And Sargant also quotes a Reverend Noah Porter as saying: But if experience and observation have taught me anything, it is, that there is a way of discussing these subjects most logically in the pulpit, which does little good… listeners must be made to feel they are their own destroyers, that fallen, dependent and lost as they are, salvation is more freely and sincerely offered to them, and that if they perish, the blame must for ever rest upon themselves.

Do whatever you want, but burn forever in hell unless you do what I want. Remember, salvation is freely offered. All you need give up is your objectivity. Many otherwise sensible people cling to strange and cruel views merely because these have been firmly implanted in their brains at an early age, and they can no more be disabused of them by argument than could the generation that still insisted on the flatness of the earth, though it had been circumnavigated on several occasions.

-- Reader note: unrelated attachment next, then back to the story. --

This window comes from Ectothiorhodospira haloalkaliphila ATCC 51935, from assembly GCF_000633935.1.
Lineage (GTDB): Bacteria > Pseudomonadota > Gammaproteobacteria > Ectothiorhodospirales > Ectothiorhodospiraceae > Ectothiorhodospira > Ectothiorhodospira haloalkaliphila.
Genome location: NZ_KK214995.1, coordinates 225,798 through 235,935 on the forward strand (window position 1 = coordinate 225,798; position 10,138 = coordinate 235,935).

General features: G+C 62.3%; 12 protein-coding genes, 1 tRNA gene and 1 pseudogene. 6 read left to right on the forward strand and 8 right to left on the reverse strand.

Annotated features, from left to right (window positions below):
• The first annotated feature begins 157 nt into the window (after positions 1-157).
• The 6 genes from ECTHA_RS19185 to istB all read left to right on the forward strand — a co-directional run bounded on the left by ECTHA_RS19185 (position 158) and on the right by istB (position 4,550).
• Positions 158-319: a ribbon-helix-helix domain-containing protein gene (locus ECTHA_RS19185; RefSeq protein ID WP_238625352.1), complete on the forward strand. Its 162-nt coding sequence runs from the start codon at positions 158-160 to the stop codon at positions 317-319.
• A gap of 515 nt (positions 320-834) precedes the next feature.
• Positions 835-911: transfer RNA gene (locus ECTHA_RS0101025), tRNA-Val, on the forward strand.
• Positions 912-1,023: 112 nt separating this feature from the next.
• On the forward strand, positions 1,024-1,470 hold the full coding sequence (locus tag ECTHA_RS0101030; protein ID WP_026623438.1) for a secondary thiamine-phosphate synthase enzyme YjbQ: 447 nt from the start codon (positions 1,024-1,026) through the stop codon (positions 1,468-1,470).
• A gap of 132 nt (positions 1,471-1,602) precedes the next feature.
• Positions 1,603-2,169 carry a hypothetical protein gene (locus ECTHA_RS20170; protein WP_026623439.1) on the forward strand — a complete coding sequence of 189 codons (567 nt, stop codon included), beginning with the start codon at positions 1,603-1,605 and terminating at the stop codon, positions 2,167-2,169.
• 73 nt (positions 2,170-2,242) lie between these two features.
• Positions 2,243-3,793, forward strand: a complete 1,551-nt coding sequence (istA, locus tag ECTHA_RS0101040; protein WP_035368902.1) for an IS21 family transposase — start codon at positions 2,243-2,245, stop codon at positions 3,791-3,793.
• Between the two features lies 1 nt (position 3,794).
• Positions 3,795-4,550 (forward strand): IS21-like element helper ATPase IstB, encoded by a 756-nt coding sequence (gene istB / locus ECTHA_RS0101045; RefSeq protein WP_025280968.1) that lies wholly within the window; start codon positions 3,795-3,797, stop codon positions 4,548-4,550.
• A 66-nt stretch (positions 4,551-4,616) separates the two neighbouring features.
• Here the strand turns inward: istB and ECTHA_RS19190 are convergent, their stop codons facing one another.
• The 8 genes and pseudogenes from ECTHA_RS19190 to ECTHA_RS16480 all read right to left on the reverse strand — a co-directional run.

You sure are writing a lot about the Battle for the Mind book. In his chapter on Brain-Washing in Religion and Politics, he quotes a number of authors on the subject. Somerset Maugham in his book Don Fernando says this about their founder St.

Contrition saddens, shame and fear harrow him. Not only is he terrified by the frightful pictures on which his mind has dwelt, he has been weakened by lack of food and exhausted by want of sleep. He has been brought to such despair that he does not know where to fly for relief. Then a new ideal is set before him, the ideal of Christ; and to this, his will broken, he is led to sacrifice himself with a joyful heart…The Spiritual Exercises are the most wonderful method that has ever been devised to gain control over that vagabond, unstable and willful thing, the soul of man.